Blog-[we]b + log
noun – a journal or diary written for public viewing on a website and consisting typically of personal reflections, commentary on current events, etc. arranged chronologically
verb -to blog is defined as to write on a website that comments on current events of a specific topic
The words log and journal are used interchangeably, although traditionally we consider journals to be records of personal events, thoughts, aspirations and disappointments. As a vehicle for expressing innermost secrets without the expectation of exposure, a journal is private, whereas a log has the connotation of a more public record of events. An interesting fact regarding the etymology of the word log (in the nautical sense) is that it originally referred to a literal piece of hollowed out wood which was thrown over the side of a ship in order to measure the speed, and hence progress. In time, a ship’s log recorded details of all daily events in what was essentially an enclosed environment.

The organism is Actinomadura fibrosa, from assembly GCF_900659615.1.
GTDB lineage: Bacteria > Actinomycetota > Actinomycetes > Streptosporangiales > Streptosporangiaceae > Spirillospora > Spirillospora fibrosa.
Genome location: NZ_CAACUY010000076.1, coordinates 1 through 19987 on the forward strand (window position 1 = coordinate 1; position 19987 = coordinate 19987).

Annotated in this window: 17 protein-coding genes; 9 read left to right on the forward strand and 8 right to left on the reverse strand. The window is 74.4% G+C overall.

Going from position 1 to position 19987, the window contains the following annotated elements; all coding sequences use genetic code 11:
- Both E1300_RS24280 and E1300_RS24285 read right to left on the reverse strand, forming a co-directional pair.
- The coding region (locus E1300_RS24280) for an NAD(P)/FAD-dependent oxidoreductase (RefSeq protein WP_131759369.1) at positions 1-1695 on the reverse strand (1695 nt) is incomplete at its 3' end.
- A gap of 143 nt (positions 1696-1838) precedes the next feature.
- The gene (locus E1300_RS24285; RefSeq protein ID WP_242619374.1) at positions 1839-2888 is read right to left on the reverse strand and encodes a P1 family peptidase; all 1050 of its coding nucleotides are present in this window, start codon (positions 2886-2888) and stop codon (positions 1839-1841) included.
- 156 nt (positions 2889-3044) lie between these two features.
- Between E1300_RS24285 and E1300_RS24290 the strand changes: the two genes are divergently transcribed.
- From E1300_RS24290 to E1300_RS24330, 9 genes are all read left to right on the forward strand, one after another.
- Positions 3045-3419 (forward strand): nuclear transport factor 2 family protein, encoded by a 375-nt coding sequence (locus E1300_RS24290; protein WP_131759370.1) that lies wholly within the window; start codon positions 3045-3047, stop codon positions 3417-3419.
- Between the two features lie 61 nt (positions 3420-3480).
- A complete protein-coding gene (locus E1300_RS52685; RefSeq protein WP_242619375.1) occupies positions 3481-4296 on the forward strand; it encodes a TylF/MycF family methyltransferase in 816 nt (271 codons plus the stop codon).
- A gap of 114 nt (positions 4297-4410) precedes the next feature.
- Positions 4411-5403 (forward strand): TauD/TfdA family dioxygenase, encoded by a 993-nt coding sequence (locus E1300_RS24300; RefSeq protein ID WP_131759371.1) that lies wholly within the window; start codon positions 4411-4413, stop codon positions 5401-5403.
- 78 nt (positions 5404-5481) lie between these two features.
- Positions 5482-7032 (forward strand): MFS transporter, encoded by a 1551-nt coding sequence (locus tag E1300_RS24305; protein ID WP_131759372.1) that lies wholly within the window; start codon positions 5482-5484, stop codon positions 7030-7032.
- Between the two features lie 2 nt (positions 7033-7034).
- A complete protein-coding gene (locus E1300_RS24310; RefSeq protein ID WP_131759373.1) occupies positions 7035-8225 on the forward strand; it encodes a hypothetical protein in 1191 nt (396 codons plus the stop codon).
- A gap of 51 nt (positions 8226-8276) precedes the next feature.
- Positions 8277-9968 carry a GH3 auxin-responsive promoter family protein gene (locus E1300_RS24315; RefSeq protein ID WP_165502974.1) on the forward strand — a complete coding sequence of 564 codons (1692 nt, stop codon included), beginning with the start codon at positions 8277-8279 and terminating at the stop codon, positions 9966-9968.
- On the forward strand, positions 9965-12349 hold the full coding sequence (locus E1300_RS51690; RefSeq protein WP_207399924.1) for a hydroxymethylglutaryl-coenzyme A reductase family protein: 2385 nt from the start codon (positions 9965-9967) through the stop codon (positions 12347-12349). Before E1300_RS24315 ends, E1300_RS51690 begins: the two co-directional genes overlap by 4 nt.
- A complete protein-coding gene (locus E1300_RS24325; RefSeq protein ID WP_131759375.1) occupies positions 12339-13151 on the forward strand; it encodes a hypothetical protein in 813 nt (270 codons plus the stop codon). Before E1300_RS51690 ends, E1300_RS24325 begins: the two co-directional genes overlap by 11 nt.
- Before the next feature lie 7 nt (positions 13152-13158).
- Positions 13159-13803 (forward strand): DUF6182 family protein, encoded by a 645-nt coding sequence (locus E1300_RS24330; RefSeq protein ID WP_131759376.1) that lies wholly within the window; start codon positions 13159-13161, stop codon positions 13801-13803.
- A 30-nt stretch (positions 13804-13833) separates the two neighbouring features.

This got me thinking about the nature of blogs. Whilst they are indeed by definition a public platform: nothing on the web is private; surely writing about personal reflections is an oxymoron, or at least gives the sense of being such. Yet, increasingly we require students to post on blogs (usually on VLEs) as evidence of their individual learner journey. In my experience, learners/students have a tendency to initially balk at the idea. Could this be because of the act of making public (even if it is within the ‘closed environment’ of the college/uni) what might otherwise be considered to be a very personal, and therefore private venture? Reflective practice, particularly important in the field of education, takes time to hone and for us to get out of the mindset of focusing only on personal negatives or weaknesses. At first, we may feel like the hollowed out log trailing behind the ship, reflecting only as a means of measuring speed. As our learning develops however, we realise that progress is rarely about how long the journey took us but where it took us. Likewise, rather than the process resulting in feeling as if our insides have been hollowed out, true reflective practice provides strength and a sense of completeness.
So, is this process helped or hindered by blogging? I would like to think so. What do you think?
Thank you for taking the time to read my post. Comments are very welcome.